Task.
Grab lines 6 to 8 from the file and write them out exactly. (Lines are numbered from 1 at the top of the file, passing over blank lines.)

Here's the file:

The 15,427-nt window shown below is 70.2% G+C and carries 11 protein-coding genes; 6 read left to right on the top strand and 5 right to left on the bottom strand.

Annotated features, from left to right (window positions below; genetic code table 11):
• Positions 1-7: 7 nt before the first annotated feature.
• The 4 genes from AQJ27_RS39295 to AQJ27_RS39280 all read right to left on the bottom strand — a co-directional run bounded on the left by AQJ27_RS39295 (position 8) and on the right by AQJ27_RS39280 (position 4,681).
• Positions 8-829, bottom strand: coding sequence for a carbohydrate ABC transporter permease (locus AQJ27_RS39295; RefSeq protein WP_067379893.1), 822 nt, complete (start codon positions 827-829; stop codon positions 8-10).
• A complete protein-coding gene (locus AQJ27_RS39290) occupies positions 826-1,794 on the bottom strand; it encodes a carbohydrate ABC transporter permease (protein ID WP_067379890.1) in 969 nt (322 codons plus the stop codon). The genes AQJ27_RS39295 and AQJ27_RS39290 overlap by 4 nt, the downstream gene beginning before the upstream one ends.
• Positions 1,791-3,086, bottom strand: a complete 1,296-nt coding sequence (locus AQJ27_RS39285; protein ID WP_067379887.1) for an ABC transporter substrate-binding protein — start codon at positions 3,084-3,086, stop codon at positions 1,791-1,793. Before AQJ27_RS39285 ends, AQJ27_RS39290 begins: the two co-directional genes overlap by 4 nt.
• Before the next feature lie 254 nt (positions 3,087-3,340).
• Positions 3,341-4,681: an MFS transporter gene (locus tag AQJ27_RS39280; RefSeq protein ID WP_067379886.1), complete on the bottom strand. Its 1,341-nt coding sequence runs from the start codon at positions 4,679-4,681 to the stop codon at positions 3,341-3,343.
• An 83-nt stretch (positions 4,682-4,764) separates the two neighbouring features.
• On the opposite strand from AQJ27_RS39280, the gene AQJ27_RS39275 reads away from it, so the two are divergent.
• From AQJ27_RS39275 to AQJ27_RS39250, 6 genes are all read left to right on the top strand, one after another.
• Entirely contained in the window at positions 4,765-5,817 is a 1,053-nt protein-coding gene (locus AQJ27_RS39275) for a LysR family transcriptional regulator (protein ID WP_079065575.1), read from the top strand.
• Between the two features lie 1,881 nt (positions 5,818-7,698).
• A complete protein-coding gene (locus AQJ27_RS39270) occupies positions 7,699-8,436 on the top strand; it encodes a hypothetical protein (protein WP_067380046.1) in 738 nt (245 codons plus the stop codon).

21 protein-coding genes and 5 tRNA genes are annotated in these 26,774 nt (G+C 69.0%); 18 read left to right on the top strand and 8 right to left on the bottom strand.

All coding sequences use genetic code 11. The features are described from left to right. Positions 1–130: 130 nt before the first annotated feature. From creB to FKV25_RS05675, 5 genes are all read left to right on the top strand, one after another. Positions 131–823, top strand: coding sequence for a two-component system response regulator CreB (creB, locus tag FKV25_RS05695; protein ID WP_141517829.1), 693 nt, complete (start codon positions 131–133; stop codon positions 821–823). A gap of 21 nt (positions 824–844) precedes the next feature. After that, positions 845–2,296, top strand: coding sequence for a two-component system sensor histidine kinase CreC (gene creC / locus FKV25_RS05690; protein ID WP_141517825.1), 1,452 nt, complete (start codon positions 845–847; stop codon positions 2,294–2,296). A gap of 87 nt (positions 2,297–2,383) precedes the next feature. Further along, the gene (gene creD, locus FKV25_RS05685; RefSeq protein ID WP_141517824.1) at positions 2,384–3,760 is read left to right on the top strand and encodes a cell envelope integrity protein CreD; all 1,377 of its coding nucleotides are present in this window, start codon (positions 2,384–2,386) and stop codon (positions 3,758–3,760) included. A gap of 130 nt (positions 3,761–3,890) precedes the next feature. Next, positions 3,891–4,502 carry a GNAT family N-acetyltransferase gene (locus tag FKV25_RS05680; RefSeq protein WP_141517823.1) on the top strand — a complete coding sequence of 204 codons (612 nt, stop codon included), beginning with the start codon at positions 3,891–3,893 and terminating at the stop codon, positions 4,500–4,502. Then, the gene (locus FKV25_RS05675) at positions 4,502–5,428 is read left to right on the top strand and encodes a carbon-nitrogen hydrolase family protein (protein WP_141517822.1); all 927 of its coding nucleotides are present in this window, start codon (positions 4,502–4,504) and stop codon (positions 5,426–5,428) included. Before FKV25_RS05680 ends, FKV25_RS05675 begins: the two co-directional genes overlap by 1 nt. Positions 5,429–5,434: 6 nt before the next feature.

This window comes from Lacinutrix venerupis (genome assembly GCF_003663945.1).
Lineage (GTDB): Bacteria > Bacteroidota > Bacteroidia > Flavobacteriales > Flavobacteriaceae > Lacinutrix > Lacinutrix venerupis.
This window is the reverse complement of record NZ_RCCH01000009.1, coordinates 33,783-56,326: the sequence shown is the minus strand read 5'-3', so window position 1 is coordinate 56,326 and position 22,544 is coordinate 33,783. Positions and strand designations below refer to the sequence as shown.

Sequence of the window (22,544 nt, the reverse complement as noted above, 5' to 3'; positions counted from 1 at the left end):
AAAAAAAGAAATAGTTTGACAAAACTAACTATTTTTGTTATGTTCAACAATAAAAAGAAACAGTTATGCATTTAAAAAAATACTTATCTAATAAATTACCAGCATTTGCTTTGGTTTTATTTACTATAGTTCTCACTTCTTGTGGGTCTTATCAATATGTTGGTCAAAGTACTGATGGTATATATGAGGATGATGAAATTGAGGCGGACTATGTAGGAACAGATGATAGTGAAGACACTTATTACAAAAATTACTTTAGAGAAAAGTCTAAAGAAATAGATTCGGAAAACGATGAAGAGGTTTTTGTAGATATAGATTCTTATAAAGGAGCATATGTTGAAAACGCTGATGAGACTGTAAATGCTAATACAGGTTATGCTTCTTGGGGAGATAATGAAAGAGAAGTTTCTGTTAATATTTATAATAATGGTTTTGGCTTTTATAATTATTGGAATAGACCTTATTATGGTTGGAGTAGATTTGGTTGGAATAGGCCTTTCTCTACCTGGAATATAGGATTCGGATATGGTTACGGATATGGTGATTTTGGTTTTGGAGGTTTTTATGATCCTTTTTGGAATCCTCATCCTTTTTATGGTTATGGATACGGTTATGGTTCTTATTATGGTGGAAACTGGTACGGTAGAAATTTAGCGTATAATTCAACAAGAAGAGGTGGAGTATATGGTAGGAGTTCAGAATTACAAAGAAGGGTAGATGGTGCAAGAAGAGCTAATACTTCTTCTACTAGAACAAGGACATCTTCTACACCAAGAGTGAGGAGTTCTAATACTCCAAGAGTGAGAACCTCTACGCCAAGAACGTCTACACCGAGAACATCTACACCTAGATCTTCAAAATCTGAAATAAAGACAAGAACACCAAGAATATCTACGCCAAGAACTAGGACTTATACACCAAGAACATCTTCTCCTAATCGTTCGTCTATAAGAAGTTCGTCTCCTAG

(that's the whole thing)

• A complete protein-coding gene (locus AQJ27_RS39290) occupies positions 826-1,794 on the bottom strand; it encodes a carbohydrate ABC transporter permease (protein ID WP_067379890.1) in 969 nt (322 codons plus the stop codon). The genes AQJ27_RS39295 and AQJ27_RS39290 overlap by 4 nt, the downstream gene beginning before the upstream one ends.
• Positions 1,791-3,086, bottom strand: a complete 1,296-nt coding sequence (locus AQJ27_RS39285; protein ID WP_067379887.1) for an ABC transporter substrate-binding protein — start codon at positions 3,084-3,086, stop codon at positions 1,791-1,793. Before AQJ27_RS39285 ends, AQJ27_RS39290 begins: the two co-directional genes overlap by 4 nt.
• Before the next feature lie 254 nt (positions 3,087-3,340).